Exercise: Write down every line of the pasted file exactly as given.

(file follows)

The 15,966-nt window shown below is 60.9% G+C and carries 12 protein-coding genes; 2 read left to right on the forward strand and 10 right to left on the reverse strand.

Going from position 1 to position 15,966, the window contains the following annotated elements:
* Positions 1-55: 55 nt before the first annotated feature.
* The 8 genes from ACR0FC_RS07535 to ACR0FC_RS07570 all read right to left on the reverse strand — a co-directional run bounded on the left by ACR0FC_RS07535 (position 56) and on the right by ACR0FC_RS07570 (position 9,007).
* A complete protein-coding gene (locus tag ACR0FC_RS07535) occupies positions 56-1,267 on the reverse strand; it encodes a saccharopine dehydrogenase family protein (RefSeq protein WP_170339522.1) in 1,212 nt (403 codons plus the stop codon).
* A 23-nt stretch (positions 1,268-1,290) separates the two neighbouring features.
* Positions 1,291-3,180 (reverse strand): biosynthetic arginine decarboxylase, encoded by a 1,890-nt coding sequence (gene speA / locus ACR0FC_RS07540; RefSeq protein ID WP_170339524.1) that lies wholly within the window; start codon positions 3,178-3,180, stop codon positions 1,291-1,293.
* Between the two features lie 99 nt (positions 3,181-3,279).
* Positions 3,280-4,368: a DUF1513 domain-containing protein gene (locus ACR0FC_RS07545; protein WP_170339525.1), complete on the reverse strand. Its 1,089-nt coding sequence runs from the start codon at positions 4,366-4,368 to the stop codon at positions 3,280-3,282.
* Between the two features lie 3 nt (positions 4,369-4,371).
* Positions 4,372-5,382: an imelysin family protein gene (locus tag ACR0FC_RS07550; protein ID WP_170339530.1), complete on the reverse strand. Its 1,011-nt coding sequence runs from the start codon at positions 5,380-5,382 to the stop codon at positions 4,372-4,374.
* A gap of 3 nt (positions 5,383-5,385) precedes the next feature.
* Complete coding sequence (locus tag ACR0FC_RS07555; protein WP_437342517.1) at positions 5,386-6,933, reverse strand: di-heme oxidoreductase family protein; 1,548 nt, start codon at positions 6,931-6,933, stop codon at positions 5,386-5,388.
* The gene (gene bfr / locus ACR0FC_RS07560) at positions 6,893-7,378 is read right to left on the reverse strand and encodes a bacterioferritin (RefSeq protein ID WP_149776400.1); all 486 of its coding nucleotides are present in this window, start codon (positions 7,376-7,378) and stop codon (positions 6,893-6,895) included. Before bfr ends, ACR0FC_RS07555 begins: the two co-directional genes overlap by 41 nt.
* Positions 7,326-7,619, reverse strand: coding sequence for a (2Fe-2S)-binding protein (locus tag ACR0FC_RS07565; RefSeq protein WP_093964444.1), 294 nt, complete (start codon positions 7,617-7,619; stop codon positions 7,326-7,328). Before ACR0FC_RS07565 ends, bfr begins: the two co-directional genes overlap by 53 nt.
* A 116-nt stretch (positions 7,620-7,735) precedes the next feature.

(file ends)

The 15,966-nt window shown below is 60.9% G+C and carries 12 protein-coding genes; 2 read left to right on the forward strand and 10 right to left on the reverse strand.

Going from position 1 to position 15,966, the window contains the following annotated elements:
* Positions 1-55: 55 nt before the first annotated feature.
* The 8 genes from ACR0FC_RS07535 to ACR0FC_RS07570 all read right to left on the reverse strand — a co-directional run bounded on the left by ACR0FC_RS07535 (position 56) and on the right by ACR0FC_RS07570 (position 9,007).
* A complete protein-coding gene (locus tag ACR0FC_RS07535) occupies positions 56-1,267 on the reverse strand; it encodes a saccharopine dehydrogenase family protein (RefSeq protein WP_170339522.1) in 1,212 nt (403 codons plus the stop codon).
* A 23-nt stretch (positions 1,268-1,290) separates the two neighbouring features.
* Positions 1,291-3,180 (reverse strand): biosynthetic arginine decarboxylase, encoded by a 1,890-nt coding sequence (gene speA / locus ACR0FC_RS07540; RefSeq protein ID WP_170339524.1) that lies wholly within the window; start codon positions 3,178-3,180, stop codon positions 1,291-1,293.
* Between the two features lie 99 nt (positions 3,181-3,279).
* Positions 3,280-4,368: a DUF1513 domain-containing protein gene (locus ACR0FC_RS07545; protein WP_170339525.1), complete on the reverse strand. Its 1,089-nt coding sequence runs from the start codon at positions 4,366-4,368 to the stop codon at positions 3,280-3,282.
* Between the two features lie 3 nt (positions 4,369-4,371).
* Positions 4,372-5,382: an imelysin family protein gene (locus tag ACR0FC_RS07550; protein ID WP_170339530.1), complete on the reverse strand. Its 1,011-nt coding sequence runs from the start codon at positions 5,380-5,382 to the stop codon at positions 4,372-4,374.
* A gap of 3 nt (positions 5,383-5,385) precedes the next feature.
* Complete coding sequence (locus tag ACR0FC_RS07555; protein WP_437342517.1) at positions 5,386-6,933, reverse strand: di-heme oxidoreductase family protein; 1,548 nt, start codon at positions 6,931-6,933, stop codon at positions 5,386-5,388.
* The gene (gene bfr / locus ACR0FC_RS07560) at positions 6,893-7,378 is read right to left on the reverse strand and encodes a bacterioferritin (RefSeq protein ID WP_149776400.1); all 486 of its coding nucleotides are present in this window, start codon (positions 7,376-7,378) and stop codon (positions 6,893-6,895) included. Before bfr ends, ACR0FC_RS07555 begins: the two co-directional genes overlap by 41 nt.
* Positions 7,326-7,619, reverse strand: coding sequence for a (2Fe-2S)-binding protein (locus tag ACR0FC_RS07565; RefSeq protein WP_093964444.1), 294 nt, complete (start codon positions 7,617-7,619; stop codon positions 7,326-7,328). Before ACR0FC_RS07565 ends, bfr begins: the two co-directional genes overlap by 53 nt.
* A 116-nt stretch (positions 7,620-7,735) precedes the next feature.